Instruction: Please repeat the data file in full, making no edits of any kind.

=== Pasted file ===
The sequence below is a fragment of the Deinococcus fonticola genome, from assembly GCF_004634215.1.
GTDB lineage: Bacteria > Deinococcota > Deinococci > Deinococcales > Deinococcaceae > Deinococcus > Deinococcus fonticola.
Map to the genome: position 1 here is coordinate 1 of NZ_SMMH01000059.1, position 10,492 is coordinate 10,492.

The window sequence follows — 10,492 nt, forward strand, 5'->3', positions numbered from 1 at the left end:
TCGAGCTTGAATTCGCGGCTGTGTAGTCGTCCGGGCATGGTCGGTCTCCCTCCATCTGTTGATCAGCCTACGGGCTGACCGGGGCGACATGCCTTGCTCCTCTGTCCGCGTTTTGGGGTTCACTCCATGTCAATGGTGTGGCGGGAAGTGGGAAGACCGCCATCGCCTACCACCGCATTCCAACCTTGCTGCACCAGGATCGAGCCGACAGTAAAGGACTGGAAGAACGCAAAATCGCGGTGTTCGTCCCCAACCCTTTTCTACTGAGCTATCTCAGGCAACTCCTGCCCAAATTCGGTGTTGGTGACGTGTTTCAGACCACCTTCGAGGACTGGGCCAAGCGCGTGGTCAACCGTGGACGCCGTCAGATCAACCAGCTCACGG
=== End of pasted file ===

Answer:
The sequence below is a fragment of the Deinococcus fonticola genome, from assembly GCF_004634215.1.
GTDB lineage: Bacteria > Deinococcota > Deinococci > Deinococcales > Deinococcaceae > Deinococcus > Deinococcus fonticola.
Map to the genome: position 1 here is coordinate 1 of NZ_SMMH01000059.1, position 10,492 is coordinate 10,492.

The window sequence follows — 10,492 nt, forward strand, 5'->3', positions numbered from 1 at the left end:
TCGAGCTTGAATTCGCGGCTGTGTAGTCGTCCGGGCATGGTCGGTCTCCCTCCATCTGTTGATCAGCCTACGGGCTGACCGGGGCGACATGCCTTGCTCCTCTGTCCGCGTTTTGGGGTTCACTCCATGTCAATGGTGTGGCGGGAAGTGGGAAGACCGCCATCGCCTACCACCGCATTCCAACCTTGCTGCACCAGGATCGAGCCGACAGTAAAGGACTGGAAGAACGCAAAATCGCGGTGTTCGTCCCCAACCCTTTTCTACTGAGCTATCTCAGGCAACTCCTGCCCAAATTCGGTGTTGGTGACGTGTTTCAGACCACCTTCGAGGACTGGGCCAAGCGCGTGGTCAACCGTGGACGCCGTCAGATCAACCAGCTCACGG